Inspired by the whole spring in France vibe, I immediately fell in love with the green and pink tulip shaped one on the extreme left below.  $16 euros later, it was mine. 


We then moved over to the soap vendor who had what seemed like hundreds of fragrance varieties available. 



The vendor himself was hilarious, an extremely gregarious guy. Renee and I spent what seemed like an hour, sniffing soaps like junkies and having funny conversations with the owner. 



He pulled in other happy market vendors for language consults when no one could figure out the name of the fragrance in English. We purchased soap an moved on.



The flowers and herbs made me so happy. When I left NYC it was bleak and snowy. I love snowy but we were at the end of what seemed like an endless winter in NYC. 



The warm Loire Valley weather and the flowers and produce refreshed the Spring in my soul. 



As girls do, we moved on to the shoes. I had spotted a specific pair when we flew through the market earlier with Jamie and vowed to come back to check them out. Here they were, in my size and 45 euros later, they were tucked into my new Madagascar tulip basket. 



Scarves were also purchased and I couldn't resist olives marinated in oil and lemons. After I fumbled in my bad French to the vendor and let a German word slip, he happily switched to German. Whew. After that, the transaction went swiftly. 



Then it was back to the hotel to help prepare lunch in Jamie's historical kitchen and greet the other members of the workshop.



I know at this point it's hard to believe we were there to work, not shop. But it was time to eat, present our elevator speeches and get to work.



Paola and Stacey's arrival bumped up the energy of the group another notch. We were still waiting on Michaela and Cornelia who unfortunately had car trouble on the way from Vienna. We went ahead with lunch (those Quiche!) and Paola and Renee pitched in to make the salad and the dressing. 



After lunch, it was on. We spent the rest of the day and the next working on photography and writing assignments using the hotel and the ancient city as a backdrop and inspiration. Jamie and Ilva pushed and prodded us to break our own set patterns in our creative work by trying out new ideas and styles. Our missing two participants eventually arrived in time for dinner.



The days were divided in half, photography, then writing. Our small group convened after every assignment to review and critique each other's work. And of course, there was Marty, Jamie's huge character of a Boston Bull terrier, who has since crossed over the rainbow bridge. Marty was everywhere snorting like a coke fiend, generally being lovable and was the perfect addition to the group.



My big handicap was my camera. I had arrived in Germany with only a point and shoot. Of course, I had fully intended to upgrade my camera for at least year prior, but with a full-time TV job, a part-time writing job, a blog to feed and various other obligations, researching a new camers putchase just kept getting pushed to the bottom of the list. 




Ilva handled my dilemma perfectly. More importantly, I learned so much watching her critique and encourage the other skilled and talented photographers in the group, seriously talented people whom I learned from as well. I felt privileged just to be in the room with them and loved looking at their work.



Having reviewed some of my previous work from my blog, Ilva was determined to break me out of my own patterns. I have a confession to make. I was a macro whore. I rarely budged from using the two macro setting on my camera when photographing food. Ilva would sneak up behind me when I was working on an assignment, snapping me to attention to pull back. She excelled as a teacher with this remedial student. Here's Ilva working away.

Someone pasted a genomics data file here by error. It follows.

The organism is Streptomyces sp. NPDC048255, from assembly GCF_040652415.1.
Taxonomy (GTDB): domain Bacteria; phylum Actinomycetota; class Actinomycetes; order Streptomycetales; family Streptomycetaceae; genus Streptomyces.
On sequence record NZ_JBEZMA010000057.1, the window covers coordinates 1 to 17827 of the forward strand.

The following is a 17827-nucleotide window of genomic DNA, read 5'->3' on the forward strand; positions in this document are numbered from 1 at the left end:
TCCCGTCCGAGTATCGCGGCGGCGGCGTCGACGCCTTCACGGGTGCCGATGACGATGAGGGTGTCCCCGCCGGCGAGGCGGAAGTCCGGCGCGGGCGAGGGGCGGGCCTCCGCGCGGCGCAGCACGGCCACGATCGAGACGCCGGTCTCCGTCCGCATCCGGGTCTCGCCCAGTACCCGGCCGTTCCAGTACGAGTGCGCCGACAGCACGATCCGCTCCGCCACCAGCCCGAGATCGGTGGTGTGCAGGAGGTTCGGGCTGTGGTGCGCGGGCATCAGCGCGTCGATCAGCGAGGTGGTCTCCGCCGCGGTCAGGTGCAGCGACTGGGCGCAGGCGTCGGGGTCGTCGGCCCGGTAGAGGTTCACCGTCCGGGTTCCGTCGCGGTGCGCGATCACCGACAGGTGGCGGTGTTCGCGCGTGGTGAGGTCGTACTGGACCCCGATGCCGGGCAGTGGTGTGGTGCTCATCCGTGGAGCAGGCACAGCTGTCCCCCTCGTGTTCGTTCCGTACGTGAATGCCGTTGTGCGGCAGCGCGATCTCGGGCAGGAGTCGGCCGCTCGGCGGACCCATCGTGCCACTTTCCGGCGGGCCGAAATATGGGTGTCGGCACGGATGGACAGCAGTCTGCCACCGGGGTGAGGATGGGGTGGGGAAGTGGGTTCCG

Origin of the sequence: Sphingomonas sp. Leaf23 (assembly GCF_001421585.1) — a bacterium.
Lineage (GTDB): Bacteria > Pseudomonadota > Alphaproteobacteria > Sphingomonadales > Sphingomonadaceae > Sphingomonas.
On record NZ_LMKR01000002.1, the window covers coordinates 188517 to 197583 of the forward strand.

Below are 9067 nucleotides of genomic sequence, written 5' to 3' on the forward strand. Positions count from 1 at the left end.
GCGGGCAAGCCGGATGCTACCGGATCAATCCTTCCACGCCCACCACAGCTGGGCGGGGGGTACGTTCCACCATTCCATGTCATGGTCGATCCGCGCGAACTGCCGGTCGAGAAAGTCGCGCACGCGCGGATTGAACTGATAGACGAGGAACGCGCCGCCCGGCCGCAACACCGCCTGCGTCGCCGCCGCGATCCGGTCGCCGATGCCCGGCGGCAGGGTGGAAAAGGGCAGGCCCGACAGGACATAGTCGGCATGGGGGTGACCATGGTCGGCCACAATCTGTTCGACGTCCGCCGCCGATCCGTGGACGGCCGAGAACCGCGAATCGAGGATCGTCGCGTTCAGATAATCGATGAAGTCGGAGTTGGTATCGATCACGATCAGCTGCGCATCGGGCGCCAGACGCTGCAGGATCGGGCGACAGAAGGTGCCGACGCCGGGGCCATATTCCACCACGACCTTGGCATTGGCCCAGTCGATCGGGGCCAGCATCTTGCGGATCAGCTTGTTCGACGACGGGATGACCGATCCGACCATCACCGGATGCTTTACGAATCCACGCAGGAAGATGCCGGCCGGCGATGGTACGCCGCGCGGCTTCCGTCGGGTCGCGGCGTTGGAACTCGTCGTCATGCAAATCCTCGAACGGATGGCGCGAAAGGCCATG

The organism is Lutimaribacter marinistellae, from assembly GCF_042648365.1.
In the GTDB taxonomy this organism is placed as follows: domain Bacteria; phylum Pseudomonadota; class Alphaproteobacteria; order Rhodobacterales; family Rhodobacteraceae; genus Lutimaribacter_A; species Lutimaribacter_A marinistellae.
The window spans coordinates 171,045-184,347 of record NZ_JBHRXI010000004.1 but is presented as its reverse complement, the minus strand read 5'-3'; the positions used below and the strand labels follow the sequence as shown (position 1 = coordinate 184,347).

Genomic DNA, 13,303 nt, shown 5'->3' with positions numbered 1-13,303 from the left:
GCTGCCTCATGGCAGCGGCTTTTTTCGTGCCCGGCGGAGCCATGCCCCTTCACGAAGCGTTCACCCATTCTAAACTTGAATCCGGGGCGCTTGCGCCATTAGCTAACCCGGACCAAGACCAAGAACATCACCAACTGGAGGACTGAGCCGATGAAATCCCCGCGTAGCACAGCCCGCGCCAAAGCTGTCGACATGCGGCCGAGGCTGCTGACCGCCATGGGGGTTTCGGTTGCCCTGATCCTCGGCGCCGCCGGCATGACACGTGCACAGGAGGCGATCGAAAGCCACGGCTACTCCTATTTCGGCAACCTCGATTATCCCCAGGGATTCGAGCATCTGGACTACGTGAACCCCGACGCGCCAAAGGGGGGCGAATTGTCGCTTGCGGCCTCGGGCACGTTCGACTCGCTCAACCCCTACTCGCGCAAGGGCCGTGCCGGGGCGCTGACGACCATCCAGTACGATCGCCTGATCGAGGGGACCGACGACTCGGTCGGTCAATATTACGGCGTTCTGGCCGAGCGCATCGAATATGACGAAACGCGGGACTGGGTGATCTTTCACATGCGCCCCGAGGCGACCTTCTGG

Since the workshop, I've graduated to an SLR Canon Rebel and am a macro whore no more. A rebel is not a hugely professional leap but I am much happier with the quality of my pictures. Baby steps people. 



On the second night, Jamie had organized a dinner at a local restaurant run by a talented chef and her husband. We were treated to sparkling wine upon arrival.



The restaurant itself had an open kitchen where diners could see the chef working. This sole being in the kitchen turned out the most gorgeous food and presented as if a professional food stylist had slaved over each dish.



Inspired by the spirit of the workshop, I stepped out of my comfort zone and ordered veal which did not disappoint. The arrival of my pink pear dessert caused quite a stir at the table. 


The next day, after our work was done, Renee and I took a hike up into the hills above Chinon. 



We wound in and out of charming streets and loved noting details on doors and houses, the flora and the fauna.



Returning to town we stopped at a bakery. Someone had to buy this pit bull's head-sized meringue that was as delicious as it was stunning and it might as well have been me. 



We also loaded up on some goods at a beautiful kitchen and dining shop. 



On our last full day of the, a visit to Chateau Riveau, one of the local Chateaus the Loire Valley is famous for, was organized for an inspiration assignment. We received a private tour of the gardens and buildings from the Chateau's charming owner and experienced a lovely lunch on the grounds. More on that in a future post. 





I gained a lot from this workshop. Living, working and eating together with seven other talented, very creative women was an incredibly uplifting experienced. 

The theme of the workshop was Inspiration and Creativity, I felt immersed in both. We laughed a LOT (ok I may have cried a bit as well). The collective support and sense of humor buoyed us through insecurities and creative blocks.



When it was time to say goodbye, I couldn't help but feel I was parting from family. We packed a lot of fun, learning, exploring and culinary experiences in a few days. I came for inspiration and I got it a thousand fold. The people, the city, the hotel, the workshop, all of it an inspiring and unforgettable experience. A big thank you to Jamie and Ilva. I would do it again in a heartbeat.


1 comment:

  1. First of all I must compliment you for your excellent memory! And that is all I will say on that subject. I really enjoyed being brought back to Chinon with you and the others, not only did you take a lot of great photos, you also made me remember things I had forgotten! It was such a pleasure to do that workshop with you, I have vivid memories of you crouching on the gravel doing your macro thing... Thanks a lot for this wonderful write-up that not only brought me back in time but also made me want to do it again! /Ilva